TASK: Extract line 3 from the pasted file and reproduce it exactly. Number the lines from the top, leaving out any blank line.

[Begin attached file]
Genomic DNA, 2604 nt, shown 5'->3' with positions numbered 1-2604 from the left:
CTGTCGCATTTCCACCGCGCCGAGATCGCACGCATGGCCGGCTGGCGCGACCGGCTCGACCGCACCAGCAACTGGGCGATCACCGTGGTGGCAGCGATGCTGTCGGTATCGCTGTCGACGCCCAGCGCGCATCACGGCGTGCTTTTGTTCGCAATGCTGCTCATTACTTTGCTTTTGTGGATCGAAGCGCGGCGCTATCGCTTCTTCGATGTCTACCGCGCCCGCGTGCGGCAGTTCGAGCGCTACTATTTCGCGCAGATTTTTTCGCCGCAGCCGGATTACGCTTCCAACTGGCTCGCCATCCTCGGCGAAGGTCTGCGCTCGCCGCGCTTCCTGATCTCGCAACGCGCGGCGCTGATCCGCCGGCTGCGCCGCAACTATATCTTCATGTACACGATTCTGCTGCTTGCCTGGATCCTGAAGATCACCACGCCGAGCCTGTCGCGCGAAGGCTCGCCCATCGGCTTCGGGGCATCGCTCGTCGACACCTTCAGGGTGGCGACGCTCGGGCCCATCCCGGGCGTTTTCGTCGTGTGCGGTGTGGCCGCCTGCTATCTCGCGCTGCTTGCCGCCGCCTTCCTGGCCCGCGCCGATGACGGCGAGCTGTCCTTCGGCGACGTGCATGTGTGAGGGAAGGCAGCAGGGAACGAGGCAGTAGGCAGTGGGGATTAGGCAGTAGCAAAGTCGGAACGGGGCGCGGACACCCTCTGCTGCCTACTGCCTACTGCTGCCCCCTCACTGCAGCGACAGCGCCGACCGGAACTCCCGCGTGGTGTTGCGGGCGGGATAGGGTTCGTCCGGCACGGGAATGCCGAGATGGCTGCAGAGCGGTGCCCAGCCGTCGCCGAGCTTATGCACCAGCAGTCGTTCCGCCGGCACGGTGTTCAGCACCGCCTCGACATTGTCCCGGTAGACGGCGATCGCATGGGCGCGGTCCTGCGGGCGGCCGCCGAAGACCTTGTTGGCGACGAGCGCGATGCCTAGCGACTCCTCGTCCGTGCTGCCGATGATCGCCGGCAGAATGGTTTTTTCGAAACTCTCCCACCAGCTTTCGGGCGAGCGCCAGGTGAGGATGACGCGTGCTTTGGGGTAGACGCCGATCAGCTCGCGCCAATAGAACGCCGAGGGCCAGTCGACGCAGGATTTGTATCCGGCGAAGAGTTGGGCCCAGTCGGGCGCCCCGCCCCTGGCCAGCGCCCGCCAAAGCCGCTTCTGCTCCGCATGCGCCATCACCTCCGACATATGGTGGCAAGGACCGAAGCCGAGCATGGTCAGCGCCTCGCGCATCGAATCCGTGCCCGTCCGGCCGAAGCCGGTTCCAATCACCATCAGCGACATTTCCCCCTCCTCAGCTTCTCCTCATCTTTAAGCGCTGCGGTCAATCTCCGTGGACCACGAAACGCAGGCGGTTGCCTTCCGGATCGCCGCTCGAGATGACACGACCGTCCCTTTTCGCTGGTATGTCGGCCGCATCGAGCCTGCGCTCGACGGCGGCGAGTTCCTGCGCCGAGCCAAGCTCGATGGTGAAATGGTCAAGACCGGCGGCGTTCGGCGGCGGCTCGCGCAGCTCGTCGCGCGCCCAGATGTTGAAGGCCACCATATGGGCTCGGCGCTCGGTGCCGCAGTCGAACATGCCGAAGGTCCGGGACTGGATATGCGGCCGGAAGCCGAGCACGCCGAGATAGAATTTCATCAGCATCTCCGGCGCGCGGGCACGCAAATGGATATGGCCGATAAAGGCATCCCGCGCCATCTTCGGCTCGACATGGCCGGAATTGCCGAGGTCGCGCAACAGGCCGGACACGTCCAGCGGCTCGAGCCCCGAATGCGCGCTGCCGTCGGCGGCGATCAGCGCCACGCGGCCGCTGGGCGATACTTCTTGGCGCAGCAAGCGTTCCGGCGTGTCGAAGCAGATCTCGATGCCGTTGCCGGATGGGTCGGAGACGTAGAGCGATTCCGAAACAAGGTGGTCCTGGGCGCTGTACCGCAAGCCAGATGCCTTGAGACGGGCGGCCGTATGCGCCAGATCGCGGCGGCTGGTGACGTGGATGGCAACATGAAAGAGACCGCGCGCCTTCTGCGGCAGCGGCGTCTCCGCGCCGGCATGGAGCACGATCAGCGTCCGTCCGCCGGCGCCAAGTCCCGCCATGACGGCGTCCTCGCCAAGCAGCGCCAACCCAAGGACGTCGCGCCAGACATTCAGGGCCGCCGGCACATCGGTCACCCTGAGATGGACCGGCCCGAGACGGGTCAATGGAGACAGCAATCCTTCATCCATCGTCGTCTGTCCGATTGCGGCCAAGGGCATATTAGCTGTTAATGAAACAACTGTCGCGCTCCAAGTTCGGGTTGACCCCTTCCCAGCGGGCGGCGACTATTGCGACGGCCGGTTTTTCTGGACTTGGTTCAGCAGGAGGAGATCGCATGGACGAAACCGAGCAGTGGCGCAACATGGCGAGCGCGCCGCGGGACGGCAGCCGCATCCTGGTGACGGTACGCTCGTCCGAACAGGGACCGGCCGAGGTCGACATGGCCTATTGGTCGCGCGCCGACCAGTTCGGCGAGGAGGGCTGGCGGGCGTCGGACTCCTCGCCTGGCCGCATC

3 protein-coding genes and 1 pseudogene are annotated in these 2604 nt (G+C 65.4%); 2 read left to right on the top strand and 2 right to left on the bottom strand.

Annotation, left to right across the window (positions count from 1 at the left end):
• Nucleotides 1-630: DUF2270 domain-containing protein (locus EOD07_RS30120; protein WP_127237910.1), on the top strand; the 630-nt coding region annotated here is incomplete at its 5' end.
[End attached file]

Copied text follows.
3 protein-coding genes and 1 pseudogene are annotated in these 2604 nt (G+C 65.4%); 2 read left to right on the top strand and 2 right to left on the bottom strand.